2. Jorge Alfaro, C, AA
  3. Nick Williams, OF, AAA
  4. Jake Thompson, P, Phillies
  5. Mickey Moniak, OF, GCL
  6. Dylan Cozens, OF, AA
  7. Roman Quinn, OF, AA
  8. Cornelius Randolph, OF, A
  9. Franklyn Kilome, P, A
  10. Rhys Hoskins, 1B, AA
  11. Scott Kingery, 2B, AA
  12. Andrew Knapp, C, AAA
  13. Adonis Medina, P, NYP
  14. Nick Pivetta, P, AAA
  15. Jhailyn Ortiz, OF, GCL
  16. Ricardo Pinto, P, AA
  17. Elniery Garcia, P, High-A
  18. Ben Lively, P, AAA
  19. Kevin Gowdy, P, GCL
  20. Carlos Tocci, OF, High-A
In addition to those 20 players, another 15 Phillies prospects each received support in the form of multiple votes from the survey respondents.
Those players in order of the number of votes received were: Mark AppelSixto SanchezJimmy CorderoCole StobbeJose PujolsAlberto TiradoAlec AsherThomas EshelmanDrew AndersonAndrew PullinCole Irvin, Arquimedes Gamboa, JoJo RomeroMalquin Canelo, and Tyler Viza.
Crawford was not the unanimous selection that he had been in previous iterations of this type of Phillies prospect list. He did, however, receive a first place vote from nine of the respondents.
This left the talented shortstop, who also ranks among the Top 10 prospects in all of baseball by nearly every major evaluation resource, as the first player to ever finish at the top of the Reading Eagle rankings over three consecutive seasons.
The other six first place votes went to Moniak and Thompson, who received two apiece, as well as Williams and Hoskins, who each received a single first place vote. (As a personal aside, I don’t know what whoever gave Hoskins a first place ballot was drinking.)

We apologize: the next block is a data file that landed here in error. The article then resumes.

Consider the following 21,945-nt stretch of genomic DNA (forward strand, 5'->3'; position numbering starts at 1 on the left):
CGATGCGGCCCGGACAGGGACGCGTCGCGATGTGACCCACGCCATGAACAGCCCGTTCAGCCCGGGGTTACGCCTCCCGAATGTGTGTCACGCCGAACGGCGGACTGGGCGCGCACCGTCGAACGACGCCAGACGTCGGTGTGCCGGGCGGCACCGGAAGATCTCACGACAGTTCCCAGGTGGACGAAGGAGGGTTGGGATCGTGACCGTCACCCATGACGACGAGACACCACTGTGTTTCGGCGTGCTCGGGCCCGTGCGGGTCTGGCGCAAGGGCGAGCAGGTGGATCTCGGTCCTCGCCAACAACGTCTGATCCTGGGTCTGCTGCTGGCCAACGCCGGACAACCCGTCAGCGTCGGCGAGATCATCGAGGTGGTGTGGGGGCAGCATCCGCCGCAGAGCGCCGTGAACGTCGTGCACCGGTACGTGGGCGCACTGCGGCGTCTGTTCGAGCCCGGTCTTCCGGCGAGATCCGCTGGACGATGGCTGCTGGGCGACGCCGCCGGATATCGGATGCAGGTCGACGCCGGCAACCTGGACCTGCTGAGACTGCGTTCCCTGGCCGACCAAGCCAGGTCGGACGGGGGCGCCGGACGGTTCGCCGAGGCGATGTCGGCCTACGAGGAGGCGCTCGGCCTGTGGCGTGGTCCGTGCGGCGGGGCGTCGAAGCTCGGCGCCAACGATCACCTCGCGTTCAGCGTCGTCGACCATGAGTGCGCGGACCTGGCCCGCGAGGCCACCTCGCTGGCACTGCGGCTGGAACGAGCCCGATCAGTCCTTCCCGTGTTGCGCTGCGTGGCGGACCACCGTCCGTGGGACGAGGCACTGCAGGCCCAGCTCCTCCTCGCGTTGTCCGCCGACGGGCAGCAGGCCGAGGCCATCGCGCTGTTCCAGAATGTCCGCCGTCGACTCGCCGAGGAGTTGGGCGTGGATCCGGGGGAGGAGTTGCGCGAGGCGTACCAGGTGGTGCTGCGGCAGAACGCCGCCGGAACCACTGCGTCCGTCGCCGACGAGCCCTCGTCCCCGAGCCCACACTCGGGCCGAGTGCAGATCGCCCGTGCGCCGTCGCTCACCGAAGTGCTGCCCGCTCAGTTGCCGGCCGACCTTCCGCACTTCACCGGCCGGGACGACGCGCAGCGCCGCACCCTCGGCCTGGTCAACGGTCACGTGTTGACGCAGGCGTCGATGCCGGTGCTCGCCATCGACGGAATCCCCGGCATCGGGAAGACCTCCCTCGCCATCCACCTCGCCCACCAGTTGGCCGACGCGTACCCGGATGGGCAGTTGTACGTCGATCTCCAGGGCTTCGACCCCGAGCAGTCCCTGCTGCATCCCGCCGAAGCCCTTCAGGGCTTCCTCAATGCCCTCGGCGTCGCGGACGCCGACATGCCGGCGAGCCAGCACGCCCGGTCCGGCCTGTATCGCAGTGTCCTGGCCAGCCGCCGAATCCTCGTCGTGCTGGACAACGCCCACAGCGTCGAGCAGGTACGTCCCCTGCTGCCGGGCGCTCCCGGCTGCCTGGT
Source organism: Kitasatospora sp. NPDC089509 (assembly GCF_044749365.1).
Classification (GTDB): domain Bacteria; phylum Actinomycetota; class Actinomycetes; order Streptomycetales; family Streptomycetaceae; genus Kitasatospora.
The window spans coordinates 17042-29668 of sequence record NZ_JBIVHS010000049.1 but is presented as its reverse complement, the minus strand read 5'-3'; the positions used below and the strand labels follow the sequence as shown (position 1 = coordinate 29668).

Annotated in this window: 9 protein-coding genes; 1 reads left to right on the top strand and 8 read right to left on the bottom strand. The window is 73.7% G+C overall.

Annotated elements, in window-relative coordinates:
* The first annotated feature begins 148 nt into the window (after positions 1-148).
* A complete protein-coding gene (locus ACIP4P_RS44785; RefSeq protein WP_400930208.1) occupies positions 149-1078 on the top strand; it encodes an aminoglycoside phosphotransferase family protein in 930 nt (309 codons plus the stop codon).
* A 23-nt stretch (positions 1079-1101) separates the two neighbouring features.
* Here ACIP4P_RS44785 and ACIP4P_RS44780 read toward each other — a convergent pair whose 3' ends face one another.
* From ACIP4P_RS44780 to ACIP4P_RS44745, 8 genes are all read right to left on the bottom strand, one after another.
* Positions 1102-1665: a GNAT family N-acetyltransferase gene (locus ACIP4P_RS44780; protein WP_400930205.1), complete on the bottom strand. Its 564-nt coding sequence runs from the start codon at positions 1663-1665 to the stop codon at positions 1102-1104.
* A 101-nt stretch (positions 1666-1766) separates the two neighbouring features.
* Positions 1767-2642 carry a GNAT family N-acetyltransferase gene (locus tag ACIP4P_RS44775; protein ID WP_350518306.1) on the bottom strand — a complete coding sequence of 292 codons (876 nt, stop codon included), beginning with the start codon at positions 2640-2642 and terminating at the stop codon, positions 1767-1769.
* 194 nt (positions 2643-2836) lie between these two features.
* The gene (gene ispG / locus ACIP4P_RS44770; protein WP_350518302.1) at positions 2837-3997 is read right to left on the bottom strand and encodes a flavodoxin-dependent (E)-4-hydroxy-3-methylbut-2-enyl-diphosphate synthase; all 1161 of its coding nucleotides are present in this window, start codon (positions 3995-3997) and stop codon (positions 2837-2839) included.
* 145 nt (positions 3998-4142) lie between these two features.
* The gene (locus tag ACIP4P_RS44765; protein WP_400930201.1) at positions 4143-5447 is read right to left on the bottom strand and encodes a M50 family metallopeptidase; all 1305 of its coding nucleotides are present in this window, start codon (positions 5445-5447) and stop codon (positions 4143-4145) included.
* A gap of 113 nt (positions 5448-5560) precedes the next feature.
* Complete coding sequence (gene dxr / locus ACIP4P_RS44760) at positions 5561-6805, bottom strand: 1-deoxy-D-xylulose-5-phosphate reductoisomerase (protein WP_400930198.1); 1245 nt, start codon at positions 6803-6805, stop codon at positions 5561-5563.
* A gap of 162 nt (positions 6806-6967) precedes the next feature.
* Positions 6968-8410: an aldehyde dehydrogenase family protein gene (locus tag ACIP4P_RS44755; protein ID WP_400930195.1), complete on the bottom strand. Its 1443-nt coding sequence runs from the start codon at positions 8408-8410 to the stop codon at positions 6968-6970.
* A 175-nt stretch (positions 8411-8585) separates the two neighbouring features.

Cozens was the high-riser from a year ago, when he finished down in the #24 spot. Meanwhile, Randolph saw himself dip from 4th to 8th as the steepest drop in the Top 10.
In all, 46 different Phillies prospects received a Top 20 vote from at least one of the survey respondents.
With all this talent pouring into Citizens Bank Park over the next two to three years, the future looks bright for the Phillies, even as the big league club continues to struggle.
NOTE: my own Top 25 Phillies Prospects ranking, which was what we were requested to submit, were in the following order:
Crawford, Alfaro, Moniak, Thompson, Williams, Quinn, Randolph, Gowdy, Kilome, Kingery, Cozens, Ortiz, Appel, Lively, Knapp, Medina, Stobbe, Hoskins, Tocci, Pivetta, Pinto, Canelo, Romero, Eshelman, Irvin.

Pharm Report: Low-A Lakewood BlueClaws

The Phillies ‘Low-A’ level minor league club, the Lakewood BlueClaws, currently find themselves at the bottom of the South Atlantic (SAL) League standings in the North Division.
The BlueClaws are 16-24, which has them tied with the Marlins’ affiliates in Greensboro for last place. Both teams trail the first place Hagerstown Suns (Nationals) by 10.5 games already.
Manager Shawn Williams’ club has been hurt by the struggles of one of the Phillies top minor league pitching prospects at the lower levels, right-hander Franklyn Kilome.